Civil aviation is hot, and it is only getting hotter. As the middle class continues to grow in emerging markets, including nations such as China and India, more people and more goods than ever before are flying.
Growth in passenger and cargo transport is driving demand for new aircraft, and airframe manufacturers such as Airbus, Boeing, Bombardier, Dassault, Embraer, and others are actively filling that need. At the same time, however, competition among these firms is high as each one endeavors to sell more and more of its own innovative aircraft models. High competition most often lends to a buyer’s market in which prices—as well as company profits—are low.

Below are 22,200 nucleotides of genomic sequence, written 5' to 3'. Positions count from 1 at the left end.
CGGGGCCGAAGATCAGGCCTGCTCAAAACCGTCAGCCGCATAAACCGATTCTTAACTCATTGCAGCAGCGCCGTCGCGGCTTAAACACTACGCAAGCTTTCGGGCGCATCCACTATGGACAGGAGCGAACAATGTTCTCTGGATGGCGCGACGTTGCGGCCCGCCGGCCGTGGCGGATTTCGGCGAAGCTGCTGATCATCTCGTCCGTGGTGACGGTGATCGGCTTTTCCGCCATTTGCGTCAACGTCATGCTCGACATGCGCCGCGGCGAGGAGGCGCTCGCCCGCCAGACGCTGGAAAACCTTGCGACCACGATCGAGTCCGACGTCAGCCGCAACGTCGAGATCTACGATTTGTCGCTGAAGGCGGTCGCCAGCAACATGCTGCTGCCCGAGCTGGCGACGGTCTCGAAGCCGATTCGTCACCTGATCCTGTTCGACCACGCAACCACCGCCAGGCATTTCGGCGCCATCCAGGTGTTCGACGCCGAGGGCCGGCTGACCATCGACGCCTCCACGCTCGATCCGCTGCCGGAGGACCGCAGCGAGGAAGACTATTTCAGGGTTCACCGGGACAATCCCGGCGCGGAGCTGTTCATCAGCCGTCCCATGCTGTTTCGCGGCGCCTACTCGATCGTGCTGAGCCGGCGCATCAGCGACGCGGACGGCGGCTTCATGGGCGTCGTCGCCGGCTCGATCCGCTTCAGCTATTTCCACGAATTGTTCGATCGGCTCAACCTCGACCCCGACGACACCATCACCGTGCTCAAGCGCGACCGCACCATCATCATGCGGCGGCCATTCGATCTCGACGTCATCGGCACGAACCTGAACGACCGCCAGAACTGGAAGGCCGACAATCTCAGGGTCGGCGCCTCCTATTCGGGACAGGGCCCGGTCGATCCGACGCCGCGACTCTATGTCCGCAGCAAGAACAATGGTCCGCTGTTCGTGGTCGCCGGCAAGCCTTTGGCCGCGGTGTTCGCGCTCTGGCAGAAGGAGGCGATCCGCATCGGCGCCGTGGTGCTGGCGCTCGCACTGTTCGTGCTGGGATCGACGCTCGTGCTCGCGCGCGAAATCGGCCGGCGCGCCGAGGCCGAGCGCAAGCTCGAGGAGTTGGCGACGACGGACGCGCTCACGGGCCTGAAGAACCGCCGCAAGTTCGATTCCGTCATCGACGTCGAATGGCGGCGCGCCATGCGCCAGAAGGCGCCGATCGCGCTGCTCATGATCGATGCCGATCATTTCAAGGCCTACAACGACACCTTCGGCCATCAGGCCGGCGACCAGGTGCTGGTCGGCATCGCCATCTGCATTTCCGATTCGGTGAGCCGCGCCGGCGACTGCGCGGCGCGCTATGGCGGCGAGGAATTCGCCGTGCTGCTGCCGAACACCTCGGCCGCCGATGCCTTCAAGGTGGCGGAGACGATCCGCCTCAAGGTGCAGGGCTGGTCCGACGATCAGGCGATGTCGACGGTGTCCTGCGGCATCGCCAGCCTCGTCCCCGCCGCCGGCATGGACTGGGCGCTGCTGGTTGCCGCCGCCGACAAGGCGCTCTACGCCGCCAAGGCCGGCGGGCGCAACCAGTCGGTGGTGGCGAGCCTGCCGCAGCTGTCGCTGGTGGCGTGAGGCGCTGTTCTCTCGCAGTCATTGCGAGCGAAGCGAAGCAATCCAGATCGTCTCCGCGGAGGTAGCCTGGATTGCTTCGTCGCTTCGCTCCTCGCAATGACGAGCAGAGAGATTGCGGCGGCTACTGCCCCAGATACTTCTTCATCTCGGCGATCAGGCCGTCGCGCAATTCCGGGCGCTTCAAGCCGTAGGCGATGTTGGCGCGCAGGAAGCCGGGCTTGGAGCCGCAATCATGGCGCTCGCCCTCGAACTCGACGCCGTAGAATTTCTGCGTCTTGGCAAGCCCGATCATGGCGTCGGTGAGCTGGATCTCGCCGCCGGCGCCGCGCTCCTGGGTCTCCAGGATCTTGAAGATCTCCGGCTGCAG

All these latest trends make for an interesting, if not perfect, storm. More passenger and cargo aircraft are taking to the skies travelling, and they are doing so on aircraft of varying ages and with different levels of technology (older analog instruments versus modern digital avionics). Add unmanned aircraft systems (UAS)—also referred to as unmanned aerial vehicles (UAVs), remotely piloted aircraft systems (RPAS), or drones—to the mix and attentions to turn to the ever-more-crowded public airspace.
Government entities overseeing transportation and safety the world over are responding to these developments by modernizing and updating transportation infrastructures, regulations and recommendations, and more. In turn, today’s airframe manufacturers need to be concerned not only with outpacing competitors and keeping an eye on the bottom line, but also staying updated on and adhering to new and revamped certification requirements.
What’s a manufacturer to do? This military and aerospace (mil/aero) geek describes what one proactive producer did next.